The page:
Oil rises as US drilling stalls, Washington sanctions on Iran loom

Violence in Iraq, including a rocket attack on Basra airport on Saturday, also sparked fears of supply disruptions, although so far there have been no interruptions to oil exports. (File/Shutterstock)
Updated 10 September 2018
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Oil rises as US drilling stalls, Washington sanctions on Iran loom

  • US energy companies cut two oil rigs last week, bringing the total count to 860
  • New US sanctions against Iran’s crude exports from November were helping push up prices

SINGAPORE: Oil prices rose on Monday as US drilling for new production stalled and as the market eyed tighter conditions once Washington’s sanctions against Iran’s crude exports kick in from November.
US West Texas Intermediate (WTI) crude futures were at $68.23 per barrel at 0640 GMT, up 48 cents, or 0.7 percent, from their last settlement.
Brent crude futures climbed 64 cents, or 0.8 percent, to $77.46 a barrel.
US energy companies cut two oil rigs last week, bringing the total count to 860, energy services firm Baker Hughes said on Friday.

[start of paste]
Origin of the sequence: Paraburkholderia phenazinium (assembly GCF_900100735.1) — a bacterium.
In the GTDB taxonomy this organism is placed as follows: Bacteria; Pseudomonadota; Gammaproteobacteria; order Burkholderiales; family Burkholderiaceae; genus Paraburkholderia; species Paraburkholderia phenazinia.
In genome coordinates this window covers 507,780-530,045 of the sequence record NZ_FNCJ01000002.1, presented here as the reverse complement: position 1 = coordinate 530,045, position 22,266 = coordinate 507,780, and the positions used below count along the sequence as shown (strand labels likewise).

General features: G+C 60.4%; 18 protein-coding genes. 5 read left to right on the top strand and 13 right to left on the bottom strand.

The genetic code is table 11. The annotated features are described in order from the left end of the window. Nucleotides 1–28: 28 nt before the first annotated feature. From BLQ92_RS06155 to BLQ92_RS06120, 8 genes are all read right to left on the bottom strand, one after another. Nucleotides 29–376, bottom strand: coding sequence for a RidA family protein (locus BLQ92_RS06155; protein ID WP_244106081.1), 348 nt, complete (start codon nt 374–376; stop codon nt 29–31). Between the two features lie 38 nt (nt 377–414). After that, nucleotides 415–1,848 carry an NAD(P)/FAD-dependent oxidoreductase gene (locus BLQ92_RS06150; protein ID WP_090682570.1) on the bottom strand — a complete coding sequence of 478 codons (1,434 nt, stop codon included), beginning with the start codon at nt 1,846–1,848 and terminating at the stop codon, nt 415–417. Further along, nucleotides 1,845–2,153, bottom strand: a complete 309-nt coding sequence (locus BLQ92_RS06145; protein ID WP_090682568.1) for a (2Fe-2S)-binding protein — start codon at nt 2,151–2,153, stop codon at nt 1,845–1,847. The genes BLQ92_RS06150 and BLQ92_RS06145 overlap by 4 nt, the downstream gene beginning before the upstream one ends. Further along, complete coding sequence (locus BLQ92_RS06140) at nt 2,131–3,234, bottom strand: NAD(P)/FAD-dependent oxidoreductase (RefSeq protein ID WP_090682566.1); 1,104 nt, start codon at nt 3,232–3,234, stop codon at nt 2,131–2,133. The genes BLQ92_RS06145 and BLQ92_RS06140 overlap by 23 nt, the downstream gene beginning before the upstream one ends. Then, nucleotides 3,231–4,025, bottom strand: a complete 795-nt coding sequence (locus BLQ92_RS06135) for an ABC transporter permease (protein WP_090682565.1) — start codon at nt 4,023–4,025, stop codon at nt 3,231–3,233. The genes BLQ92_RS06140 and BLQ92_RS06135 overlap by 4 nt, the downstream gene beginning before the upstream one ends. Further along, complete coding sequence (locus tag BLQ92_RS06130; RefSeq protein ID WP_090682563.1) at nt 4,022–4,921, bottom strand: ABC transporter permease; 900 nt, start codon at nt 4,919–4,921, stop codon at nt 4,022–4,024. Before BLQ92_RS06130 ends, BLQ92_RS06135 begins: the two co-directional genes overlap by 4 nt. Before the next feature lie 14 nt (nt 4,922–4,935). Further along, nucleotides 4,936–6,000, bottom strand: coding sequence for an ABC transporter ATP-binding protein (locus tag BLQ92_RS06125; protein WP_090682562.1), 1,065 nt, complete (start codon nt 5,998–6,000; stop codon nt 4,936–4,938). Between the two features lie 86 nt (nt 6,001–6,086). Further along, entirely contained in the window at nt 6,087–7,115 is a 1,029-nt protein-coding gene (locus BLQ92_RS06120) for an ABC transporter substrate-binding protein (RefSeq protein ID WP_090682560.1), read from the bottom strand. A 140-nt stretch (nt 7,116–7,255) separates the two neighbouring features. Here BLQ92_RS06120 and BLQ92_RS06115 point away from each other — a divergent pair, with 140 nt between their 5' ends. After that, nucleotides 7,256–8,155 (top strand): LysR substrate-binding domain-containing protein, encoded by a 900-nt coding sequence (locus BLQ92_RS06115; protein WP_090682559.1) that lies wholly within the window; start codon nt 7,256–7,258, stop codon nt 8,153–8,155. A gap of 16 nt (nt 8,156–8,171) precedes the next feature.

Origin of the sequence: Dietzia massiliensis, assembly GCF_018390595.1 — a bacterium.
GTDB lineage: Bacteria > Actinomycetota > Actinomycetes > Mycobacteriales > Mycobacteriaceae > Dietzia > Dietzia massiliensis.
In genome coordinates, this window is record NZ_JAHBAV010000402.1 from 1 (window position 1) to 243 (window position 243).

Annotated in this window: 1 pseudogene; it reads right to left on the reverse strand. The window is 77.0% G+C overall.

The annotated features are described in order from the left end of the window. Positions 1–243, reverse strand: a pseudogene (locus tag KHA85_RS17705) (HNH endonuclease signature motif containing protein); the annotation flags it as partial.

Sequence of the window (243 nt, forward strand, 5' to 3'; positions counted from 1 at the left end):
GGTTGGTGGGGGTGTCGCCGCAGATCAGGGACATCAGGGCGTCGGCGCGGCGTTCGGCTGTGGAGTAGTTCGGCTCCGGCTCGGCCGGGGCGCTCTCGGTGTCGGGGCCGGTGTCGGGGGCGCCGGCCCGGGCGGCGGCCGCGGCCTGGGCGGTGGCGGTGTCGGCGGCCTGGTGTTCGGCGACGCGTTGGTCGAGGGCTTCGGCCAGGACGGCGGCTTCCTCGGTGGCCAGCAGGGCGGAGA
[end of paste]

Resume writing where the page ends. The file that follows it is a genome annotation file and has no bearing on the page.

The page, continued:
The US rig count has stagnated since May, after staging a recovery since 2016, which followed a steep slump the previous year amid plummeting crude prices.
Outside the United States, new US sanctions against Iran’s crude exports from November were helping push up prices.
Energy consultancy FGE said several major Iran customers like India, Japan and South Korea were already cutting back on Iran crude.
“Governments can talk tough. They can say they are going to stand up to Trump and/or push for waivers. But generally the companies we speak to ... say they won’t risk it,” FGE said.
“US financial penalties and the loss of shipping insurance scares everyone,” it said in a note to clients.
Violence in Iraq, including a rocket attack on Basra airport on Saturday, also sparked fears of supply disruptions, although so far there have been no interruptions to oil exports.
Tighter outlook?
With US rig activity stalling and Iran sanctions looming, the oil market outlook is tightening.
“Investors have largely turned positive again ... likely welcoming the return of backwardation,” said Edward Bell, commodity analyst at Emirates NBD bank.
Backwardation describes a market in which prices for immediate delivery are higher than those for later dispatch. It is considered a sign of tight conditions giving traders an incentive to sell oil immediately instead of storing it.
The Brent backwardation between October this year and mid-2019 is currently around $2.20 per barrel.
While Washington exerts pressure on other countries to fall into line and also cut imports from Iran, it is also urging other major producers to raise their output in order not to create too strong a price spike.
US Energy Secretary Rick Perry will meet counterparts from Saudi Arabia and Russia on Monday and Thursday, respectively, as the Trump administration seeks the world’s biggest exporter and producer to keep output up.
One key question going forward is how demand develops amid the trade dispute between the United States and China, as well as general emerging market weakness.